The death penalty is the highest level of punishment used by military courts for crimes such as cowardice, desertion, espionage, murder, rebellion or treason. For the military, the firing squad has a symbolic meaning. The punishment is administered by the group to emphasize that the convict is found guilty by the entire group.
The work was inspired by the execution scene from the movie 'Paths of glory’ by Stanley Kubrick. The film is set during World War I, however in our work this theme is used in a universal context. We use anonymous, faceless soldiers in order to create a situation in which the moment of execution is abstracted from any historical or national context. Instead, we concentrate on the phenomenon of a justified murder. The situation in which personal responsibility is difused and justified by the group action. The interest of the group becomes more important than the autonomy of the individual.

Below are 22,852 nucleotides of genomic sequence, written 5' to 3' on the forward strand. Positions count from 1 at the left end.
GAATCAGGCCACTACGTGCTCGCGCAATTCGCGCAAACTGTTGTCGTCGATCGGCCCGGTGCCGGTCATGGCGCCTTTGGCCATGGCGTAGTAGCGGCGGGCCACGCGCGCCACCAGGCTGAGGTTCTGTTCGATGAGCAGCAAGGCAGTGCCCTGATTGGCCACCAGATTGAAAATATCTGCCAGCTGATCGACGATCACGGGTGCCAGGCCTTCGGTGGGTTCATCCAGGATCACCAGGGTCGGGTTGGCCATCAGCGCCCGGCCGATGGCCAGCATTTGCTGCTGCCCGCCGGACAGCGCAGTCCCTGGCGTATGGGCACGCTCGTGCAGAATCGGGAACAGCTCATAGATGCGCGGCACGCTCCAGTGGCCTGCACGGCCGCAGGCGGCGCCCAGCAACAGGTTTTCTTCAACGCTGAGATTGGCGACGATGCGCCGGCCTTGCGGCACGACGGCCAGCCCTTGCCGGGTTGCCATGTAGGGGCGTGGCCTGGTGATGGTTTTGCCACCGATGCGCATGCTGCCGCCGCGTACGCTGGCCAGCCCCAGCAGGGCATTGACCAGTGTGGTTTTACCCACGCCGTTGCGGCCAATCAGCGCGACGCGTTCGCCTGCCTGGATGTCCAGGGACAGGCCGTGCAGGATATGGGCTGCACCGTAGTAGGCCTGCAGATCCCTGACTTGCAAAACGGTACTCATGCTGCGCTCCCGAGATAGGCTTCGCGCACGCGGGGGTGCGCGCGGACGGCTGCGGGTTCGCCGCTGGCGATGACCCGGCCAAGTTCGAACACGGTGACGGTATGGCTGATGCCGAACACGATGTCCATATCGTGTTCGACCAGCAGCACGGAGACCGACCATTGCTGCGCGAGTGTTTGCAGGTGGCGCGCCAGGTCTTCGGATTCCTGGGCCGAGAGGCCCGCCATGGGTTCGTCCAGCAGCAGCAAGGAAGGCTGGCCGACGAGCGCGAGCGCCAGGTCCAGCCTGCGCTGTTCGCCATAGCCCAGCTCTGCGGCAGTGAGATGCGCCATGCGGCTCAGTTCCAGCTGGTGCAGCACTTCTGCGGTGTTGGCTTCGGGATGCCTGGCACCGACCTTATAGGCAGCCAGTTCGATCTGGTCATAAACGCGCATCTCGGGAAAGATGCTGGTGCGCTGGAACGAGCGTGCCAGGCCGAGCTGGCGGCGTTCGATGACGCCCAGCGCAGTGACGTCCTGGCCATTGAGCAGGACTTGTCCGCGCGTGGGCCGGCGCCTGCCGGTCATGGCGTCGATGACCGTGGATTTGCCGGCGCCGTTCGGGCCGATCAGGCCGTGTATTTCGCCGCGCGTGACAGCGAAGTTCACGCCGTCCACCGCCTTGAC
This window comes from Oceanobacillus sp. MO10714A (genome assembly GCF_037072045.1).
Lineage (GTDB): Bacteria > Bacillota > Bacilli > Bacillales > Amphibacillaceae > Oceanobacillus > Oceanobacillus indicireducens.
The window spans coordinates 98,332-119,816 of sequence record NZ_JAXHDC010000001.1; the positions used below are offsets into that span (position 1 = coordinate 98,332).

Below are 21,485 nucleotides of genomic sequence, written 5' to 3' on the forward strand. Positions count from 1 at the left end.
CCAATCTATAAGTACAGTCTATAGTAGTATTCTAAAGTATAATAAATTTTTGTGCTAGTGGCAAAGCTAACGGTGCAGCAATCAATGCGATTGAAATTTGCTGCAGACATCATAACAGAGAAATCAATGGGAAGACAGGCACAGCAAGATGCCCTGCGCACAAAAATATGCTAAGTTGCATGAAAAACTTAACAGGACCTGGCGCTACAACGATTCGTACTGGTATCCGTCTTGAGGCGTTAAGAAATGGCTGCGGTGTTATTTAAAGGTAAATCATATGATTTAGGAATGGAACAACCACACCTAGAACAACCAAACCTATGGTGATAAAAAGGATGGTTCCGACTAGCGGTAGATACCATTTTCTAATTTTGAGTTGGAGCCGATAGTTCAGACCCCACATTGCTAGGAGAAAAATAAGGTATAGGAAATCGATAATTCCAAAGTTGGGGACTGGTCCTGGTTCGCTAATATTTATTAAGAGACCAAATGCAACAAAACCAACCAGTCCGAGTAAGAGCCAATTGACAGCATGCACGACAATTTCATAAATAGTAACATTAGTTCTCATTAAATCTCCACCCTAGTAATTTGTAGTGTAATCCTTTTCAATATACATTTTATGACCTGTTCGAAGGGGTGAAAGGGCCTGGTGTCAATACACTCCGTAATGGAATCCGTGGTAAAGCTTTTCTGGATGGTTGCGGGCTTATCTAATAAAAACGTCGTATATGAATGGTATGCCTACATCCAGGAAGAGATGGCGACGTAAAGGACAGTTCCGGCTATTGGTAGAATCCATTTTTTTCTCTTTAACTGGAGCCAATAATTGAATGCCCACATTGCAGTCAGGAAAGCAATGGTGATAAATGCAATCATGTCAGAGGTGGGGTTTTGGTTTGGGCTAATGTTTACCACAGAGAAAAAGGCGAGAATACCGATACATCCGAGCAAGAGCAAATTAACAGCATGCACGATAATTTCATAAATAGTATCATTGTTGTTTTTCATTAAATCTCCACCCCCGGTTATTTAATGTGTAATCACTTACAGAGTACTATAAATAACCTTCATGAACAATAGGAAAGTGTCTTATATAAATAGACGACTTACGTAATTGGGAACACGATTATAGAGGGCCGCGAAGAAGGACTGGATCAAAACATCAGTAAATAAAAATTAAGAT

Our intention was to put contemporary viewer in the situation of the convict, to let him stand in front of the firing squad, to become the one individual facing the group. In our work the firing squad is repeating the commands on and on before the final 'fire’ command comes. The drill is looped, so the soldiers repeat the commands pointing the gun at the viewer in order to create the situation of a kind of cat and mouse game with the viewer.